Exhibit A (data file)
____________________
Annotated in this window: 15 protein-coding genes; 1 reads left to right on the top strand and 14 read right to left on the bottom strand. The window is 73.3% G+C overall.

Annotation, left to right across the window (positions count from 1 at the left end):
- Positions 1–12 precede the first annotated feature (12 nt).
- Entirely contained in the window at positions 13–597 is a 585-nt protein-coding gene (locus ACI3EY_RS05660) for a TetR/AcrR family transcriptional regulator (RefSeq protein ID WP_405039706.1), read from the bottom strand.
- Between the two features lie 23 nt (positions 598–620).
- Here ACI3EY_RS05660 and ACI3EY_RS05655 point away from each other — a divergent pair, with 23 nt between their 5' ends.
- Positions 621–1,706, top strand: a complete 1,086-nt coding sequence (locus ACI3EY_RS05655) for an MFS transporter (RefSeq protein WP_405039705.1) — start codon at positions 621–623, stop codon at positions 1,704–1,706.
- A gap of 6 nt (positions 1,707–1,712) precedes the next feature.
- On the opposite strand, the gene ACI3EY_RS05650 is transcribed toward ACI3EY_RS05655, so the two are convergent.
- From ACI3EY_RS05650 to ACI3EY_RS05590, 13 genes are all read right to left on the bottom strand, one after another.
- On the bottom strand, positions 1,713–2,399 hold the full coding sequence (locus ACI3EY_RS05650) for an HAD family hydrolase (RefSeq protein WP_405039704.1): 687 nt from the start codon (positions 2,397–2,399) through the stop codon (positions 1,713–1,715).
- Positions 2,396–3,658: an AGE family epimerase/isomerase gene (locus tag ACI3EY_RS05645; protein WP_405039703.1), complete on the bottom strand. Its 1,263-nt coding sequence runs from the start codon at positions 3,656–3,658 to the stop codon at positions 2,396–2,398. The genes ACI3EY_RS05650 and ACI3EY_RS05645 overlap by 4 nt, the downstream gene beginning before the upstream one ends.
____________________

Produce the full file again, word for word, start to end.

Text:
Annotated in this window: 15 protein-coding genes; 1 reads left to right on the top strand and 14 read right to left on the bottom strand. The window is 73.3% G+C overall.

Annotation, left to right across the window (positions count from 1 at the left end):
- Positions 1–12 precede the first annotated feature (12 nt).
- Entirely contained in the window at positions 13–597 is a 585-nt protein-coding gene (locus ACI3EY_RS05660) for a TetR/AcrR family transcriptional regulator (RefSeq protein ID WP_405039706.1), read from the bottom strand.
- Between the two features lie 23 nt (positions 598–620).
- Here ACI3EY_RS05660 and ACI3EY_RS05655 point away from each other — a divergent pair, with 23 nt between their 5' ends.
- Positions 621–1,706, top strand: a complete 1,086-nt coding sequence (locus ACI3EY_RS05655) for an MFS transporter (RefSeq protein WP_405039705.1) — start codon at positions 621–623, stop codon at positions 1,704–1,706.
- A gap of 6 nt (positions 1,707–1,712) precedes the next feature.
- On the opposite strand, the gene ACI3EY_RS05650 is transcribed toward ACI3EY_RS05655, so the two are convergent.
- From ACI3EY_RS05650 to ACI3EY_RS05590, 13 genes are all read right to left on the bottom strand, one after another.
- On the bottom strand, positions 1,713–2,399 hold the full coding sequence (locus ACI3EY_RS05650) for an HAD family hydrolase (RefSeq protein WP_405039704.1): 687 nt from the start codon (positions 2,397–2,399) through the stop codon (positions 1,713–1,715).
- Positions 2,396–3,658: an AGE family epimerase/isomerase gene (locus tag ACI3EY_RS05645; protein WP_405039703.1), complete on the bottom strand. Its 1,263-nt coding sequence runs from the start codon at positions 3,656–3,658 to the stop codon at positions 2,396–2,398. The genes ACI3EY_RS05650 and ACI3EY_RS05645 overlap by 4 nt, the downstream gene beginning before the upstream one ends.